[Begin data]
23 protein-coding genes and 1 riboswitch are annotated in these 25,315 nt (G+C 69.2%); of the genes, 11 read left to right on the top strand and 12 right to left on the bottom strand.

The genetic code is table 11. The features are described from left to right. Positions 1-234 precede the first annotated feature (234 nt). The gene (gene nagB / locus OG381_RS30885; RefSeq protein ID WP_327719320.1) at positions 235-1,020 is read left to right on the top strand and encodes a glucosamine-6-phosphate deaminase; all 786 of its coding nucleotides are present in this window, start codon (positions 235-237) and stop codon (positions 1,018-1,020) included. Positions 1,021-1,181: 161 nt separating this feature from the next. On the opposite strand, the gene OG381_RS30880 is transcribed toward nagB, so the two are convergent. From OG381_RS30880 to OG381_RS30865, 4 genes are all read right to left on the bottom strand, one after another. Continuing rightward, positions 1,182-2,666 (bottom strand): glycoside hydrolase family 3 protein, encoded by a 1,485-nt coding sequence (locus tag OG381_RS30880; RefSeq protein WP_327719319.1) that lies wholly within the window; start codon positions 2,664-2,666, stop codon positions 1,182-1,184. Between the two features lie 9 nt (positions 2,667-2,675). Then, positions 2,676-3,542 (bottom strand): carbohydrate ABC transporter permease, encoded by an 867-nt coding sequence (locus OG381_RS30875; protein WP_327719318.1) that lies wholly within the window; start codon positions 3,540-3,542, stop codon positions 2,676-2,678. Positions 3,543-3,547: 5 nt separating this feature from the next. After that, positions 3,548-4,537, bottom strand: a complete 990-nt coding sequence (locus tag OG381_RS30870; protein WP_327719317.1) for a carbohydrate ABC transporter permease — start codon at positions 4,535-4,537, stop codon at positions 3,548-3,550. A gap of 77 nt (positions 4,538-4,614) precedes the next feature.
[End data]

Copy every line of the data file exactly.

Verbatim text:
23 protein-coding genes and 1 riboswitch are annotated in these 25,315 nt (G+C 69.2%); of the genes, 11 read left to right on the top strand and 12 right to left on the bottom strand.

The genetic code is table 11. The features are described from left to right. Positions 1-234 precede the first annotated feature (234 nt). The gene (gene nagB / locus OG381_RS30885; RefSeq protein ID WP_327719320.1) at positions 235-1,020 is read left to right on the top strand and encodes a glucosamine-6-phosphate deaminase; all 786 of its coding nucleotides are present in this window, start codon (positions 235-237) and stop codon (positions 1,018-1,020) included. Positions 1,021-1,181: 161 nt separating this feature from the next. On the opposite strand, the gene OG381_RS30880 is transcribed toward nagB, so the two are convergent. From OG381_RS30880 to OG381_RS30865, 4 genes are all read right to left on the bottom strand, one after another. Continuing rightward, positions 1,182-2,666 (bottom strand): glycoside hydrolase family 3 protein, encoded by a 1,485-nt coding sequence (locus tag OG381_RS30880; RefSeq protein WP_327719319.1) that lies wholly within the window; start codon positions 2,664-2,666, stop codon positions 1,182-1,184. Between the two features lie 9 nt (positions 2,667-2,675). Then, positions 2,676-3,542 (bottom strand): carbohydrate ABC transporter permease, encoded by an 867-nt coding sequence (locus OG381_RS30875; protein WP_327719318.1) that lies wholly within the window; start codon positions 3,540-3,542, stop codon positions 2,676-2,678. Positions 3,543-3,547: 5 nt separating this feature from the next. After that, positions 3,548-4,537, bottom strand: a complete 990-nt coding sequence (locus tag OG381_RS30870; protein WP_327719317.1) for a carbohydrate ABC transporter permease — start codon at positions 4,535-4,537, stop codon at positions 3,548-3,550. A gap of 77 nt (positions 4,538-4,614) precedes the next feature.